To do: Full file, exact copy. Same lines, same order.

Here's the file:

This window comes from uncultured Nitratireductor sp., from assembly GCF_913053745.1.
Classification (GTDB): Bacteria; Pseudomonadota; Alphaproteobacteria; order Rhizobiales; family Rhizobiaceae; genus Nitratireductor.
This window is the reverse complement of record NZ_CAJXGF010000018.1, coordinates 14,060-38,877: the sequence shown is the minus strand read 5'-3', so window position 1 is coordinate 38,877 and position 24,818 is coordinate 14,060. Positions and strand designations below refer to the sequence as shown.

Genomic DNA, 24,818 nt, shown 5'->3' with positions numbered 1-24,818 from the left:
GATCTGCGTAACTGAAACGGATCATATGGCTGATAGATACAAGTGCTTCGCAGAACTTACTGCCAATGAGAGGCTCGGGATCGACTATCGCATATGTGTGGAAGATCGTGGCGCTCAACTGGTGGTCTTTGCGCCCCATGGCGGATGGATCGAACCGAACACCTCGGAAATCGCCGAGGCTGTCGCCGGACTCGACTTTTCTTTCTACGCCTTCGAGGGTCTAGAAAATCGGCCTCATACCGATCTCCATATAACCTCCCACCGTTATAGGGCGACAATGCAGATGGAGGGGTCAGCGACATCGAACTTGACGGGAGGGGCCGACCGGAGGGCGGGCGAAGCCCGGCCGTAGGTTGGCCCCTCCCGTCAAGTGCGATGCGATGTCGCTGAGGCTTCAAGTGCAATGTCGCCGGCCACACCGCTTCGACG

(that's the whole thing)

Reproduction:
This window comes from uncultured Nitratireductor sp., from assembly GCF_913053745.1.
Classification (GTDB): Bacteria; Pseudomonadota; Alphaproteobacteria; order Rhizobiales; family Rhizobiaceae; genus Nitratireductor.
This window is the reverse complement of record NZ_CAJXGF010000018.1, coordinates 14,060-38,877: the sequence shown is the minus strand read 5'-3', so window position 1 is coordinate 38,877 and position 24,818 is coordinate 14,060. Positions and strand designations below refer to the sequence as shown.

Genomic DNA, 24,818 nt, shown 5'->3' with positions numbered 1-24,818 from the left:
GATCTGCGTAACTGAAACGGATCATATGGCTGATAGATACAAGTGCTTCGCAGAACTTACTGCCAATGAGAGGCTCGGGATCGACTATCGCATATGTGTGGAAGATCGTGGCGCTCAACTGGTGGTCTTTGCGCCCCATGGCGGATGGATCGAACCGAACACCTCGGAAATCGCCGAGGCTGTCGCCGGACTCGACTTTTCTTTCTACGCCTTCGAGGGTCTAGAAAATCGGCCTCATACCGATCTCCATATAACCTCCCACCGTTATAGGGCGACAATGCAGATGGAGGGGTCAGCGACATCGAACTTGACGGGAGGGGCCGACCGGAGGGCGGGCGAAGCCCGGCCGTAGGTTGGCCCCTCCCGTCAAGTGCGATGCGATGTCGCTGAGGCTTCAAGTGCAATGTCGCCGGCCACACCGCTTCGACG